3. My daughter, almost 30, and I, heading for 60, had a great conversation today about age. I don’t feel 60, and she says I don’t act 60. Oh, sometimes my fibro-infested body lets me know, but most of the time (there’s that word again) I act much younger. Some of you are thinking “immature.” Well, that may be the case. But what, exactly, is wrong with immature? To be immature means I’m still growing, learning, developing, and becoming the full expression of myself. Yes. I do have flashes of maturity. But I really think I’d rather be immature and a work in progress than mature and ready for picking. You?

Almost Forgot

Things I learned today:

  1. How to unfreeze pipes using towels and hot water (while doing research for an article I was writing).
  2. I still hate Costco. I hate it worse with my youngest daughter in tow when she’s in shopping mood.
  3. You can get a passport endorsement on your driver’s license for $15. It’s only good for entry into Canada and Mexico, but it’s a hell of a lot cheaper than an expedited passport ($150) and it only takes a simple trip to the DMV. Meg got her’s in Washington. Not sure if it works the same way in Oregon. Guess I won’t know for sure until my passport expires again and I forget to get a new one.  Of course, in 20 years, Jenny and I have been to Mexico once and Canada not at all. We have, on the other hand, been several places that required passports.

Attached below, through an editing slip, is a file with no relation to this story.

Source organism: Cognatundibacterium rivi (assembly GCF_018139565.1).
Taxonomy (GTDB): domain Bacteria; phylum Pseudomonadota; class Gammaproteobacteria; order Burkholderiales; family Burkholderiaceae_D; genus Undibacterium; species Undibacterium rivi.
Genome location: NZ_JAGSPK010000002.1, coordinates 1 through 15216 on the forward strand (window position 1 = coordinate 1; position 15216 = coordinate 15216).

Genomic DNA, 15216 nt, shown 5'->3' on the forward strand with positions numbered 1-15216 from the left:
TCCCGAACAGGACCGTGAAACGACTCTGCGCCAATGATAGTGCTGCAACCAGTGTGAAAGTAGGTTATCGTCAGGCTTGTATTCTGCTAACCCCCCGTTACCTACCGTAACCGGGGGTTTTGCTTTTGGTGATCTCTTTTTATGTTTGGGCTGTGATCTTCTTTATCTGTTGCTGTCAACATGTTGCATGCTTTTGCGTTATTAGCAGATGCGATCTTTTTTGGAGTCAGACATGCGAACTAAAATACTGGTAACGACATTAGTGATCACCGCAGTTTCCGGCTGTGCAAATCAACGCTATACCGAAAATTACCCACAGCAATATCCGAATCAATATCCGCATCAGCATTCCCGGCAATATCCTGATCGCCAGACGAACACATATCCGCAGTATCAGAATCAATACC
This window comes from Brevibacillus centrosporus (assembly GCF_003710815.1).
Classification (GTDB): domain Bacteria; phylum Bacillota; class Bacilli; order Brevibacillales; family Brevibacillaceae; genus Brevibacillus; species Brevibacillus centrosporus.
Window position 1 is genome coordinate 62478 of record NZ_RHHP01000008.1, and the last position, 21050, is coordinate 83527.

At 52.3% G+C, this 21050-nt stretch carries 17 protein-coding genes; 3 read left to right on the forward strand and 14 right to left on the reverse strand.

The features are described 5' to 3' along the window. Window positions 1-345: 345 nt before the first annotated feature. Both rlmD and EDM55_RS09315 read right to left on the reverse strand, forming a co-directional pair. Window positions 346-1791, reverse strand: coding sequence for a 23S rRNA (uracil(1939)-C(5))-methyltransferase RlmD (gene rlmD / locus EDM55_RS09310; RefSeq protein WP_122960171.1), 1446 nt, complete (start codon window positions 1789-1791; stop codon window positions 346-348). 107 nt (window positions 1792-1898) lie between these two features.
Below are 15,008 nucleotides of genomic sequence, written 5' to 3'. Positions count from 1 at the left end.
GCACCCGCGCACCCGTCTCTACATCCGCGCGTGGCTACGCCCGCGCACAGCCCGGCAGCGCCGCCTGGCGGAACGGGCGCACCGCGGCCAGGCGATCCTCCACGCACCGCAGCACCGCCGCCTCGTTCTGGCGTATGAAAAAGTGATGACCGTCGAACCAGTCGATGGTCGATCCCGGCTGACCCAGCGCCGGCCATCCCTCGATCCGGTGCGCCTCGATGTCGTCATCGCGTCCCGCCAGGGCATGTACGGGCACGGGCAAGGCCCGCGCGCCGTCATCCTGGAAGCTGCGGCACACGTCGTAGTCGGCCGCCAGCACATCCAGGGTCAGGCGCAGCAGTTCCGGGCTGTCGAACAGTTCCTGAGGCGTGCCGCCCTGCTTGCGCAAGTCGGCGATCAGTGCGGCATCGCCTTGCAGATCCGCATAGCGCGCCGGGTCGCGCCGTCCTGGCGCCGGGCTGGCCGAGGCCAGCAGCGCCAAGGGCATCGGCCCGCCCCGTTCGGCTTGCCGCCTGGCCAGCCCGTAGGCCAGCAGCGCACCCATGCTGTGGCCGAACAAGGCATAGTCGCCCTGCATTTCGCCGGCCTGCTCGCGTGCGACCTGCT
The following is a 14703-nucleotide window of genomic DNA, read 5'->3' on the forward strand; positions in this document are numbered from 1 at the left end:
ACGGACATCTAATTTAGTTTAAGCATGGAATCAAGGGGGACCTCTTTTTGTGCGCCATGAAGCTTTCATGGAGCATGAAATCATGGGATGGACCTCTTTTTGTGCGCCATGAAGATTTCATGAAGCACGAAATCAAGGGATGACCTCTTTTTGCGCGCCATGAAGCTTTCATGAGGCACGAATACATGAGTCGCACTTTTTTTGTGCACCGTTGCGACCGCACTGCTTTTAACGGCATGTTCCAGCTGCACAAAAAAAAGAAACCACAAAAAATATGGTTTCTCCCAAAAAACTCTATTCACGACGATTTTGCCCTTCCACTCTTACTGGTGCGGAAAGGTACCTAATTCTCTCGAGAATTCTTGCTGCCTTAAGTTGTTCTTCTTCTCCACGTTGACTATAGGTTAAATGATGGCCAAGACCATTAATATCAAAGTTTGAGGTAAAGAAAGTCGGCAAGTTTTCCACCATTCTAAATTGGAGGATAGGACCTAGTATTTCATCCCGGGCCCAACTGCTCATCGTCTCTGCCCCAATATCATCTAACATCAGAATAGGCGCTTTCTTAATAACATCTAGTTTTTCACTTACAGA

Unity in Difference: Becoming UU – Sermon 1.24.10

Readings

From the cartoon series The Simpsons, as told by Dr. Richard Grigg, Unitarian Universalist theologian:

It is the annual church picnic, and Reverend Lovejoy is manning the ice cream booth. Lisa Simpson, by far the most gifted and probing of the Simpson clan, approaches the stand, only to notice that the different flavors of ice cream are not identified in the usual fashion but have been given the names of religious denominations. In her usual thoughtful manner she pauses, and then says, “I’ll try the Unitarian.” Reverend Lovejoy hands her a bowl. She looks at it and says, “But there’s nothing in here.” Lovejoy responds, “That’s the point.”

From Rabbi and Jewish theologian Abraham Joshua Heschel:

Religious thinking, believing, feeling are among the most deceptive activities of the human spirit. We often believe it is God we believe in, but in reality it may be a symbol of personal interests that we dwell upon. We may assume that we feel drawn to God, but in reality it may be a power within the world that is the object of our adoration.  We may assume it is God we care for, but it may be our own ego we are concerned with. To examine our religious existence is, therefore, a task to be performed constantly.

SERMON

My first experience in a Unitarian church was Fire Communion six years ago. After a lifetime in the high church world of the Episcopal church, I was not prepared for long lines of people waiting to ignite little pieces of paper in a chalice flame as a symbol of what they wanted to put behind them. This was so outside the norm for me, it’s a wonder I came back.

But come back I did, and I brought questions with me. One persistent one (I posed it to Dana in yet another form just last week) is this: What is the underlying mythos of Unitarian Universalism? Or, to make it more black and white, What do Unitarian Universalists believe? What ties us together? Is there something significant at the center or, as Lisa Simpson’s ice cream bowl would suggest, is the chalice just empty?